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regular-article-logo Friday, 14 June 2024

Australia cricketer Cameron Green reveals he is suffering from irreversible chronic kidney disease

The fast-bowling all-rounder, who has featured in 24 Tests, 23 ODIs and eight T20Is, said the disease also affects his cricketing career as he is more susceptible to cramps

PTI Perth Published 14.12.23, 02:13 PM
Cameron Green

Cameron Green File photo/ PTI

Australia all-rounder Cameron Green has revealed he was born with an irreversible chronic kidney disease, which at one stage put his life expectancy at 12 years.

The lanky all-rounder, who is a vital part of the Australia cricket team, said that the disease has no symptoms and is irreversible.

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"My parents got told when I was born that I had chronic kidney disease, basically, there's no symptoms, it was just picked up through ultra sounds," Green told Channel 7.

"Chronic kidney disease is basically a progressive disease of your kidney's health function. Unfortunately, mine don't filter the blood as well as other kidneys." The 24-year-old revealed that his kidney function is currently at about 60 per cent, which is stage two, with stage five needing transplant or dialysis.

"Fortunately, I'm stage two, but if you don't look after them enough, it easily goes back down. Kidneys can't get better. It's irreversible. So any way you can find to slow the progression, you basically try and do." The condition was detected when Green's mother Tarcy had her 19-week pregnancy scan.

"At the time it was unchartered territory as such, the prognosis wasn't great. There were life expectancy issues that he might not expect to live past 12 years of age," said Green's father, Gary.

The fast-bowling all-rounder, who has featured in 24 Tests, 23 ODIs and eight T20Is since making his Australia debut in 2020, said the disease also affects his cricketing career as he is more susceptible to cramps.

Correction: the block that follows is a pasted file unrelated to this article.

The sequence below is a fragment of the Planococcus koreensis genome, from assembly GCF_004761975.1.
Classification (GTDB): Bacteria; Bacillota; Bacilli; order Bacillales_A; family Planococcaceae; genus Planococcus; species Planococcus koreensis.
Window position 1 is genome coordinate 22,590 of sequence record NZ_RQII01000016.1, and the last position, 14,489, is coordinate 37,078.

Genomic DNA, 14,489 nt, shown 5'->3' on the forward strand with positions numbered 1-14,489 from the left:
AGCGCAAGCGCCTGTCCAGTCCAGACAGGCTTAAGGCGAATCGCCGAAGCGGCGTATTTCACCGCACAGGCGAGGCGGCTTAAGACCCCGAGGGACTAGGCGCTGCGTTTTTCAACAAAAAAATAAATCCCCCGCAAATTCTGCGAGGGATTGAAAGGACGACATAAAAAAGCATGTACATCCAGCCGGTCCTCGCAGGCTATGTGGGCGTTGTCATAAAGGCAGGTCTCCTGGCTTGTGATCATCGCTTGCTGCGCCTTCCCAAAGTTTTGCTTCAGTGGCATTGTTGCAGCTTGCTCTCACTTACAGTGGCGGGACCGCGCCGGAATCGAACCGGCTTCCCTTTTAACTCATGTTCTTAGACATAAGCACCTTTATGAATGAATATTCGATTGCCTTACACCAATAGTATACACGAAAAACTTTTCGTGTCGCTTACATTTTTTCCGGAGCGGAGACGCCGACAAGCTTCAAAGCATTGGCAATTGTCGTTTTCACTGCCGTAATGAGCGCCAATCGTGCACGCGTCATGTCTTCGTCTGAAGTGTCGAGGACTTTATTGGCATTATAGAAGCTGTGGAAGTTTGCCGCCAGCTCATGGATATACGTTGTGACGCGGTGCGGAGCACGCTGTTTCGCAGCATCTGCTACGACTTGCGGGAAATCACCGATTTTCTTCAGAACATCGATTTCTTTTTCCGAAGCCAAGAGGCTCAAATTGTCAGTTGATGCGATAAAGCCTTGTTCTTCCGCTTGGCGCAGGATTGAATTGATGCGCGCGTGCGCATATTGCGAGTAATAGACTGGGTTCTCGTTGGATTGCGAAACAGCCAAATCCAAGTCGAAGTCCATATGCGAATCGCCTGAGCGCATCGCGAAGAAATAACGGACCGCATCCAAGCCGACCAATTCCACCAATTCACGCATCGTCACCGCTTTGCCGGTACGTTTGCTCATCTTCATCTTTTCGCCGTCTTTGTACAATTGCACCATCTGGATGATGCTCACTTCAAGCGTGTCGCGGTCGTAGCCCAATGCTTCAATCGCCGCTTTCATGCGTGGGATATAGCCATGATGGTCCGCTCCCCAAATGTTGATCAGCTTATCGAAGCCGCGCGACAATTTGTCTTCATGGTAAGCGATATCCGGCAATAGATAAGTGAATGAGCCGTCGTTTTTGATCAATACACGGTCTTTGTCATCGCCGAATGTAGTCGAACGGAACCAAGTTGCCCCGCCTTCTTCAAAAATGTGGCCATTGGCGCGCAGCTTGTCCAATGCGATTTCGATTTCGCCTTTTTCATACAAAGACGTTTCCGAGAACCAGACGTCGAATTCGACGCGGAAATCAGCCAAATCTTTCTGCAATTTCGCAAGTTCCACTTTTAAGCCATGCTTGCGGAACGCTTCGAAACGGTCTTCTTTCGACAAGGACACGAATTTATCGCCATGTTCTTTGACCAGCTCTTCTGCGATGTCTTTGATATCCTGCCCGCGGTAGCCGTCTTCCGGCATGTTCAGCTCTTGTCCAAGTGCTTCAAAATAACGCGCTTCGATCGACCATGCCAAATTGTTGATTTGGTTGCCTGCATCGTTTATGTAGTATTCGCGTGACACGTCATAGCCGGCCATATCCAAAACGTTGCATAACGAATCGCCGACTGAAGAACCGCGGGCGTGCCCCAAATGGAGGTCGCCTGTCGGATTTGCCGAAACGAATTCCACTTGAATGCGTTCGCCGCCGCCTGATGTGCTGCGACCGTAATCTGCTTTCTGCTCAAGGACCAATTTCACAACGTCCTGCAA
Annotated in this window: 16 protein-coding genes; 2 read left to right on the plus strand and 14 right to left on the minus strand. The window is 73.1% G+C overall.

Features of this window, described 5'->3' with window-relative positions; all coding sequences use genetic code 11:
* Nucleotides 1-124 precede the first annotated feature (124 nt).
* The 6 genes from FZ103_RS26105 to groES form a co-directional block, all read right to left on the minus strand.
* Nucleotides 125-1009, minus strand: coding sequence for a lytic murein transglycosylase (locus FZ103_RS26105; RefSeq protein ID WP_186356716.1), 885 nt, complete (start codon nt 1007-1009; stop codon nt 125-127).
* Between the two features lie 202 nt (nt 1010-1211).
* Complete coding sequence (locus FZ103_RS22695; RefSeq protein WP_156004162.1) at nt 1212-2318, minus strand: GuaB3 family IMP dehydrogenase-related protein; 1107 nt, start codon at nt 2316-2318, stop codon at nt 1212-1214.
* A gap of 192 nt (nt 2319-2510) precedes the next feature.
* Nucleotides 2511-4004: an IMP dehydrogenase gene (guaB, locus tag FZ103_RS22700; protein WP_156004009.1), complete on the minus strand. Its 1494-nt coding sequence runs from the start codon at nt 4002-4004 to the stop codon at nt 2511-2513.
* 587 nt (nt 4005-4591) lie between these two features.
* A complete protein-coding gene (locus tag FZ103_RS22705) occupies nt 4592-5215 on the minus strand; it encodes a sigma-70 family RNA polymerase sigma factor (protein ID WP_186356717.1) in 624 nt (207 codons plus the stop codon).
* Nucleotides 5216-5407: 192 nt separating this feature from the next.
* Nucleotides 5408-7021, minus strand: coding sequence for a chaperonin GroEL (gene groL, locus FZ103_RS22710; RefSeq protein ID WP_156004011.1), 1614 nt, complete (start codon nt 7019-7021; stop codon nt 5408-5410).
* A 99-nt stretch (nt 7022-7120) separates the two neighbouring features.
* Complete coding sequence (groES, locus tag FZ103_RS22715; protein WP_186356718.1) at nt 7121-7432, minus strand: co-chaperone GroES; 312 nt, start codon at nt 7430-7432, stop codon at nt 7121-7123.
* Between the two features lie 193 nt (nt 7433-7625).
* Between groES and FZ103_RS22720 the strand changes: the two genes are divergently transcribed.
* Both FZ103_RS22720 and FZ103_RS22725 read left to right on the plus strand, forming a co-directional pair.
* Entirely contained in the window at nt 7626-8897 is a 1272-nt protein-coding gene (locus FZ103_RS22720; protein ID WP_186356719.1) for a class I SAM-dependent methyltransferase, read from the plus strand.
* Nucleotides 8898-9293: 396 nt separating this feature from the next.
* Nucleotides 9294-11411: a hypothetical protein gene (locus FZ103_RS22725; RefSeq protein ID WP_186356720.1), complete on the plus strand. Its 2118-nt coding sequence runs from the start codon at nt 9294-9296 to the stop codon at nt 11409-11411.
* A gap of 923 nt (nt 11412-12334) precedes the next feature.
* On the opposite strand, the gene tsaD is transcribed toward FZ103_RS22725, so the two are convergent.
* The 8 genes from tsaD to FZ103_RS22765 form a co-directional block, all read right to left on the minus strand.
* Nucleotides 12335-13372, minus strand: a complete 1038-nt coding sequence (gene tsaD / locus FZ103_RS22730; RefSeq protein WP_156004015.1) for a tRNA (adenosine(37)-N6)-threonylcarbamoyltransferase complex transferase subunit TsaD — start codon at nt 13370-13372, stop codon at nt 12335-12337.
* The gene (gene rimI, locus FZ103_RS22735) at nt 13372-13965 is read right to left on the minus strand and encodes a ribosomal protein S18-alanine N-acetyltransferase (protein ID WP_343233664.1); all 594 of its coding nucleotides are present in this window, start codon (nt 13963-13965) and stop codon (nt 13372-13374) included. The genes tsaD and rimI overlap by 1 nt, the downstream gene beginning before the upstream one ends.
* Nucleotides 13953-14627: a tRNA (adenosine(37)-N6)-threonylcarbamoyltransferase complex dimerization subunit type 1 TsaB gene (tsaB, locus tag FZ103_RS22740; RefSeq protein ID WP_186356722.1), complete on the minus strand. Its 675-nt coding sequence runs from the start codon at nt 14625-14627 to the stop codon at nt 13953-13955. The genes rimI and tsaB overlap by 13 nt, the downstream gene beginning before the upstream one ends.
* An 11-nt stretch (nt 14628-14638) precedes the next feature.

"I have got to keep my salt and my protein quite low, which isn't ideal as a cricketer but around games I can pick that protein intake back up because I spend so much of it out on the ground.

"It's just about finding the best ways to look after me." He recalled an incident during an ODI against New Zealand in Cairns last year, where he started cramping due to the disease while batting.

"There was definitely one time up in Cairns, playing Australia versus New Zealand, I think it was pretty well documented that I had a pretty long day of bowling and a pretty long bat as well, and then had a cramping episode.

"It took me a long time to realise that it was probably my kidney function that was affecting my cramping," Green said.

A shy person, Green said he had to eventually tell his teammates about the condition.

"I have told a few guys in the cricket world. The coaching staff are all over it.

"I think all the guys in the Aussie cricket team, I've told. After a few cramping episodes, I probably had to come off and tell them that it's probably more than not being professional enough because I knew in the background I was eating and drinking as much as I could to give myself the best chance," Green said.

Except for the headline, this story has not been edited by The Telegraph Online staff and has been published from a syndicated feed.

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